And notice the language Biden employed: “condemn.” A Capitol Hill Republican leadership adviser sends this keen observation:
What kind of language is this? Isn’t “condemn” reserved for things like beating dissidents, or even terror attacks? Whatever you think of the decision, the Obama administration couldn’t have said they felt it undermined the peace process, were “very disappointed,” saw it as “a step backward” or something like that?
A quick search of the White House website shows that in June, Gibbs said Obama “condemned the violence” in Iran.

In May, Obama released a statement on Aung San Suu Kyi, saying, “I strongly condemn her house arrest and detention, which have also been condemned around the world.”
The same month, Obama “strongly condemn[ed]” a North Korean nuclear test and missile launch.

In July, Obama said, “I strongly condemn the attacks that occurred this morning in Jakarta.”

The October bombings in Baghdad prompted Obama to say, “I strongly condemn these outrageous attacks on the Iraqi people…”
Last month, we had this: “The United States and the European Union condemn the continuing human rights violations in Iran since the June 12 election.”
The adviser wonders whether Obama and company really think a housing complex is ”on the same plane as all these things that rightly deserved condemnation.” In Obama’s skewed vision, it seems so. For this crowd, allies are fair game for vitriol, but diplomatic niceties take priority over criticism of despots.
I'd love to know who the Republican adviser was (Jennifer, if you tell me, I won't post it). But if any of you are still wondering why the US no longer has power over influence on Israel, the word 'condemn' ought to make it clear.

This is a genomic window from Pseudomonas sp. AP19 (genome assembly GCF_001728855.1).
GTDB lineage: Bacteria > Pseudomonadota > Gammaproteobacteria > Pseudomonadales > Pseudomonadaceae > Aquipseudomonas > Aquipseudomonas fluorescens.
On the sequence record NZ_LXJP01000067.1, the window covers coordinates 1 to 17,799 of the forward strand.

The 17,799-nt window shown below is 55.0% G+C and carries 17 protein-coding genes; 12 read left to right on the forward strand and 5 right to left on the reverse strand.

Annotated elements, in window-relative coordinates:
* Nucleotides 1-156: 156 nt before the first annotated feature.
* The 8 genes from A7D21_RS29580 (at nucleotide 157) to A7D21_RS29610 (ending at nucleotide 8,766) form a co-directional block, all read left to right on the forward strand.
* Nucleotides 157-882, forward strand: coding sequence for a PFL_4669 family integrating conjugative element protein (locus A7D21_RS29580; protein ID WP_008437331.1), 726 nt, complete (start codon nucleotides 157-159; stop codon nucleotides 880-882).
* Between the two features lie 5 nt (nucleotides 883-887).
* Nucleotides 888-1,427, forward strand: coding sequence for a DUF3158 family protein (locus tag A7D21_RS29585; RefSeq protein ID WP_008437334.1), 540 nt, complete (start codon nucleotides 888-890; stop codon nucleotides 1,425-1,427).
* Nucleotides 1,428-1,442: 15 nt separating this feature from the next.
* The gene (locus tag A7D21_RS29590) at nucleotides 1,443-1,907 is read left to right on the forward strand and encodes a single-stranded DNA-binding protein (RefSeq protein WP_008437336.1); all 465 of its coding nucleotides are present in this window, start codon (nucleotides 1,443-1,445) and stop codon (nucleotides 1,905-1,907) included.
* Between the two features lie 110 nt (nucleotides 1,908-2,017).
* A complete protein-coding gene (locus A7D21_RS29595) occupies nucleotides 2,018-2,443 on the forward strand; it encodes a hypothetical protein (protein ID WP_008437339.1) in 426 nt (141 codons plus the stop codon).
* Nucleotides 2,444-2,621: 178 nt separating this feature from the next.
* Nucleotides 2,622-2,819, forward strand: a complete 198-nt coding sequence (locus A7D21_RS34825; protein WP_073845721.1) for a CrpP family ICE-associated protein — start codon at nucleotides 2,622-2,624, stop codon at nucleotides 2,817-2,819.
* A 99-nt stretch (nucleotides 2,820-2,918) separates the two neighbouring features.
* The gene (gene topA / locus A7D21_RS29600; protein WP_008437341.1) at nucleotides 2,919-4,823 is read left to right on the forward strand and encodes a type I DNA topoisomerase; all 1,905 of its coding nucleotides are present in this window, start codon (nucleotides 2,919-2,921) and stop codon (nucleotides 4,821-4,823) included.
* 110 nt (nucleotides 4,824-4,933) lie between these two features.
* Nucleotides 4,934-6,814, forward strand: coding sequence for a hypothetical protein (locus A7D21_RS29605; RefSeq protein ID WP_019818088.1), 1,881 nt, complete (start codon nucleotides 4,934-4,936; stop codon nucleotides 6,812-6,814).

At 11:53 AM, Blogger Ashan said...

It's very clear to me that one, Hussein and his administration are inarticulate and diplomatically stunted, and two, they are bigoted, anti-Israel, terror-supporting thugs.

At 11:46 AM, Blogger Unknown said...

Demography, Geopolitics and the Future of Israel’s Capital: Jerusalem’s Proposed Plan
By Nadav Shragai

The Jewish majority in Jerusalem is declining due to the mass migration of the Jewish population from Jerusalem together with the migration of an additional Arab population in to Jerusalem. According to the proposed master plan for the city, the planned inventory of Jewish housing does not meet expected needs for 2020, while the planned inventory of Arab housing will suffice until at least 2030. In addition, the proposed master plan will create urban contiguity between eastern Jerusalem neighborhoods and Palestinian neighborhoods outside the city, reinforcing the Palestinian demand to recognize the West Bank and eastern Jerusalem as a single political entity.

For the entire Article go to: http://jcpa.org/text/Jerusalem-Master-Plan.pdf

For more on Jerusalem please see articles at: http://www.jcpa.org/JCPA/Templates/ShowPage.asp?DBID=1&LNGID=1&TMID=112&FID=568&PID=0&IID=429